Puzzles

2001/2002 Puzzles

29 January 2001 (Four Digit Surprise)

The problem statement from the Ole Miss Problems of the Week page is:

Find three consecutive odd whole numbers such that the sum of their squares is a four-digit number whose digits are all the same.

So we need to find an odd k such that

k2 + (k+2)2 + (k+4)2

is a four-digit number with all four digits the same.

We can program this fairly directly on a programmable calculator, such as the CFX-9850G or FX-7400G. We can start k at 1, and stop searching when the sum of squares above exceeds 9999. The program, available as text here or as a text file with .CAT file contents, is:

```; Variables:
;   A is the k value being tested
;   B is the sum of A square, (A+2) square, and (A+4) square
;   C is the ones digit of B
;   D is the tens digit of B
;   E is the hundreds digit of B
;   F is the thousands digit of B
; Symbols:
;   -> is assignment arrow
;   x^2 is square operator
;   >= is greater than or equal to relational
;   EE is EXP key
;   / is division operator
;   = is relational operator
;   _ is display triangle

1->A               ; Start search with 1, the first odd number
While 1            ; Loop forever (the exit test is coded inside)
Ax^2+(A+2)x^2+(A+4)x^2->B
;   Compute the sum of squares
If B>=1EE5         ;   Test whether the sum of squares is too large
Then Break         ;     If so, exit the loop
IfEnd              ;   [End of test on sum of squares]
10Frac (B/10)->C   ;   Extract the ones digit of the sum of squares
Int (10Frac (B/100))->D; Extract the tens digit
Int (10Frac (B/1000))->E; Extract the hundreds digit
Int (B/1000)->F    ;   Extract the thousands digit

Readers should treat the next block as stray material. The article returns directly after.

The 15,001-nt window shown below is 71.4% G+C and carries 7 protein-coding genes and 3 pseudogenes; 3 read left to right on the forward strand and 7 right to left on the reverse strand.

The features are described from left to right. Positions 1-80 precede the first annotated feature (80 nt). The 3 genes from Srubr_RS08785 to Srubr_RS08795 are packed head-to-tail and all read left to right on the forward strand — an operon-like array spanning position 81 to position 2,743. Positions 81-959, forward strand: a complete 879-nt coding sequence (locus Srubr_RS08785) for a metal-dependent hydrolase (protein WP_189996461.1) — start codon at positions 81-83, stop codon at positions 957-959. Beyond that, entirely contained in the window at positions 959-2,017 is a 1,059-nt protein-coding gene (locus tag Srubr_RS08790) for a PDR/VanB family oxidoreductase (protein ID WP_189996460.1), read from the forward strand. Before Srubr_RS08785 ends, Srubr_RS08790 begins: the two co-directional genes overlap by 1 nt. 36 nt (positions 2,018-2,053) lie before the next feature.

If C=D And C=E And C=F;Test whether the digits are equal
Then A_            ;     If so, display the first of the odd numbers
IfEnd              ;   [End of test on equal digits]
A+2->A             ;   Go on to the next odd number
WhileEnd           ; [End of loop forever]
"Done"             ; Note program completion
```

When we run the program, it first reports:

```41
```

and then:

```Done
```

Well, 412 + 432 + 452 = 1681 + 1849 + 2025 = 5555, which indeed is a four digit number with all digits the same.

It is hard, though, to get a feeling of satisfaction from programming a simple search. Perhaps there is another way to do this problem.

We first look at this expression, k2 + (k+2)2 + (k+4)2. Expanding this out, we get

3k2 + 12k + 20.

Now how will we express that this sum is a four digit number with all four digits the same? Oh, that means the sum is 1111m for some integer m between 1 and 9 inclusive. So we have

3k2 + 12k + 20 = 1111m, or
3k2 + 12k + (20 - 1111m) = 0

Why, this is just a quadratic equation! Actually, this is nine quadratic equations, depending on the value of m. We can easily stuff the coefficients into the quadratic formula, and get results as follows:

m

k

1

-21.1746, +17.1746

2

-29.1662, +25.1662

3

-35.2916, +31.2916

4

-40.4534, +36.4534

5

-45, 41

6

-49.1098, +45.1098

7

-52.8888, +48.8888

8

-56.4059, +52.4059

9

-59.7090, +55.7090

It is only for m equal to 5 that the solutions are integers, and the solutions are -45 and 41. The three consecutive odd integers are therefore either 41, 43, and 45, or -45, -43, and -41. Clearly these are the same after you square them. Note that the mathematical solution correctly finds the negative values that we simply forgot about when doing the program — the problem did not state positive integers, we merely assumed that.

Oops. Our program cleverly solved the wrong problem. Well, that happens sometimes. Page last updated 7 August 2001.

Brian’s Casio Calculator Corner

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